Monday, October 22, 2007

Free dailies turn nonreaders into readers

A New York Times story today about a new paid paper in Spain has some interesting insights about that country's free daily newspaper market. The new paper is named Público, which is hoping to reach young, left-leaning readers who are apparently underserved in that country. Here are three paragraphs from the story by Victoria Burnett:
    "Freesheets, rather than stealing market share in Spain, have been converting nonreaders into readers, filling a gap left by the lack of Spanish tabloids. Circulation of freesheets has shot from one million to about five million in the past five years, according to the World Association of Newspapers.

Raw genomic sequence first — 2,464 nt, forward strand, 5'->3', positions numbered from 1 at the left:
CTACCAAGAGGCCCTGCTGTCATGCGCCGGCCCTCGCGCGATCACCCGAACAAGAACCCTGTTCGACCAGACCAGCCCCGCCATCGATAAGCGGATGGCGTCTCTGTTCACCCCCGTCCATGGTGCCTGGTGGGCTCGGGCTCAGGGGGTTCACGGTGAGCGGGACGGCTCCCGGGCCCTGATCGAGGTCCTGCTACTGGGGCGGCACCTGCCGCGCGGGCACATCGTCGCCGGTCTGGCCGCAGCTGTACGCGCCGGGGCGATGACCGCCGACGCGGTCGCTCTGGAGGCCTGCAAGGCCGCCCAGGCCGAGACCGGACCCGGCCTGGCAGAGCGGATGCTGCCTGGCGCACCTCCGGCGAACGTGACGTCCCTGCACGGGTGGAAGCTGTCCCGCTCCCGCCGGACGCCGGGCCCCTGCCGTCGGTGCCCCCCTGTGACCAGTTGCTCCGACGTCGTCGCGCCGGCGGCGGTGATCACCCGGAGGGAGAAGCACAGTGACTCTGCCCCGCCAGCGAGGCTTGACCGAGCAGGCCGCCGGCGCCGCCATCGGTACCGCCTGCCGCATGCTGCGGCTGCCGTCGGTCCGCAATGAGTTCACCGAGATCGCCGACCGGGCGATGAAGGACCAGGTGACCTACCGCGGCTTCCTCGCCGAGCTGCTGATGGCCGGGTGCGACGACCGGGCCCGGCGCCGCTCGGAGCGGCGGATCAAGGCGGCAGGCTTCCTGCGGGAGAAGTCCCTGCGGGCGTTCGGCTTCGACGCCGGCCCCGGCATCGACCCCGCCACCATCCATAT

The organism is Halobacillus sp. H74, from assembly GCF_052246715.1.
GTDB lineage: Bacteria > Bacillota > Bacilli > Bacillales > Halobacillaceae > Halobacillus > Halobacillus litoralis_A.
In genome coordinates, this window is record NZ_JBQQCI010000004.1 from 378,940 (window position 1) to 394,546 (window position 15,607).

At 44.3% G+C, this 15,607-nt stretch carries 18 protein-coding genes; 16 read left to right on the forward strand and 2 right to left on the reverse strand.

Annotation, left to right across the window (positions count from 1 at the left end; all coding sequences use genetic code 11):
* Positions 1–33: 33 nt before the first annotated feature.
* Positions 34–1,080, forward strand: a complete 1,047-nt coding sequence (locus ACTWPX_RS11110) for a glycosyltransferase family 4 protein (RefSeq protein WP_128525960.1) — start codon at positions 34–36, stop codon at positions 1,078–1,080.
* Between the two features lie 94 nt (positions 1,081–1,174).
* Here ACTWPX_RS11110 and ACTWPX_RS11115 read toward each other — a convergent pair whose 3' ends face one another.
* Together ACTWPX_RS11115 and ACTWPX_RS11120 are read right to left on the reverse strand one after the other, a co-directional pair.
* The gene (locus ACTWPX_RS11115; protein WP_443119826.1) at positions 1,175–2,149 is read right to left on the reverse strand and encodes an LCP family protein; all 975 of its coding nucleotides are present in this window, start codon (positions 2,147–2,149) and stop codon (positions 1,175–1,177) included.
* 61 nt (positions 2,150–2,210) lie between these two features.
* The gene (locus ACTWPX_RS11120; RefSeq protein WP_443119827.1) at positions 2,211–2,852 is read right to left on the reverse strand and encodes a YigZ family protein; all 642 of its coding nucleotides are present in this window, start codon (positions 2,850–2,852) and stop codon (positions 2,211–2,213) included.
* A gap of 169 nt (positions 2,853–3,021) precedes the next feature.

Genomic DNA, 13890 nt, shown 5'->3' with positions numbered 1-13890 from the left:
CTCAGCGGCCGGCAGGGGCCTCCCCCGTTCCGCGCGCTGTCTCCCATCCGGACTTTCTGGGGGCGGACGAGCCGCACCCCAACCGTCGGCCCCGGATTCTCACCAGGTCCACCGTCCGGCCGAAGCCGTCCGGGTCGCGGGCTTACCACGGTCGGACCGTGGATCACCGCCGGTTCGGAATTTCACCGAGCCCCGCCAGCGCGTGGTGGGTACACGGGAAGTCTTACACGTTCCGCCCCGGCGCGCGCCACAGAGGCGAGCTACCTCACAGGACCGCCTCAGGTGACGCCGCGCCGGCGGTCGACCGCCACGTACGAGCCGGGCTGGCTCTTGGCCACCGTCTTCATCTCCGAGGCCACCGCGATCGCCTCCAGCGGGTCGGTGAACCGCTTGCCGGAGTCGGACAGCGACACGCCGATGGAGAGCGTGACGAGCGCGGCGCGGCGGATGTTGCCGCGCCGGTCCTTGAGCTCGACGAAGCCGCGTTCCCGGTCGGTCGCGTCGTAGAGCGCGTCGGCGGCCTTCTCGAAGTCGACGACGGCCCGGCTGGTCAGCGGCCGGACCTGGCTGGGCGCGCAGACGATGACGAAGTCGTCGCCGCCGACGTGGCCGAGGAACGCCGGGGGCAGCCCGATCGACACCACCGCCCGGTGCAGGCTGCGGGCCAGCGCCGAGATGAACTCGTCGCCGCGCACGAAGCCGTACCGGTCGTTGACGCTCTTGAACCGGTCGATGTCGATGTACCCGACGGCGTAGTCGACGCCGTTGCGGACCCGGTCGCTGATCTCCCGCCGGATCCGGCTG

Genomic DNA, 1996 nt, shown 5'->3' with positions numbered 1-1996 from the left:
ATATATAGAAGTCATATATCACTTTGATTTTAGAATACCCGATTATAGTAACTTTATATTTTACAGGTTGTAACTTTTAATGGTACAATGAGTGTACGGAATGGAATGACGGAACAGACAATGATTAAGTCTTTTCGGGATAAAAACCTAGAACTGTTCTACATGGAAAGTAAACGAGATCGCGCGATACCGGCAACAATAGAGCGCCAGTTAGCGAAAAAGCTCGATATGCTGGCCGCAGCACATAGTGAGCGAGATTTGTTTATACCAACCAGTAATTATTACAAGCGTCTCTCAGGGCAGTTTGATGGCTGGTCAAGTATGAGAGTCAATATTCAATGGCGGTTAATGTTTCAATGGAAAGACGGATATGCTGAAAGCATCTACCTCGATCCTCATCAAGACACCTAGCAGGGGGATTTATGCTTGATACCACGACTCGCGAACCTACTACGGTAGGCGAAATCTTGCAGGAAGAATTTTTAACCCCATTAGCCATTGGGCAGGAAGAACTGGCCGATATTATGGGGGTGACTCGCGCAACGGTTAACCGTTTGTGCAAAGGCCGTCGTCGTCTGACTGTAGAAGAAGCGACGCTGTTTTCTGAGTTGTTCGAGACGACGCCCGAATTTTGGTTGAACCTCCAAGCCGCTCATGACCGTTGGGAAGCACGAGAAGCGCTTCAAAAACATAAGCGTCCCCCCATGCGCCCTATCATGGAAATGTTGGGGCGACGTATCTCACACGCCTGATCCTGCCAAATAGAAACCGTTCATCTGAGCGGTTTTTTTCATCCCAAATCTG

"This is partly because newspaper readership in Spain -- a country of conversationalists who crowd sidewalk cafés and village squares -- is among the lowest in Europe. The country's three main national newspapers, El País, ABC and El Mundo, do not sell a million copies between them.

    "Figures from the World Association of Newspapers show that about four million newspapers were sold each day last year in Spain, which has a population of about 40 million, compared with nearly double that number in France, where the population is about 60 million."
Spain has three healthy free dailies led by the 2.3-million circulation "20 Minutos" which began in the publisher's basement six years ago and last year became the country's largest circulation paper. Half the papers distributed in Spain are free.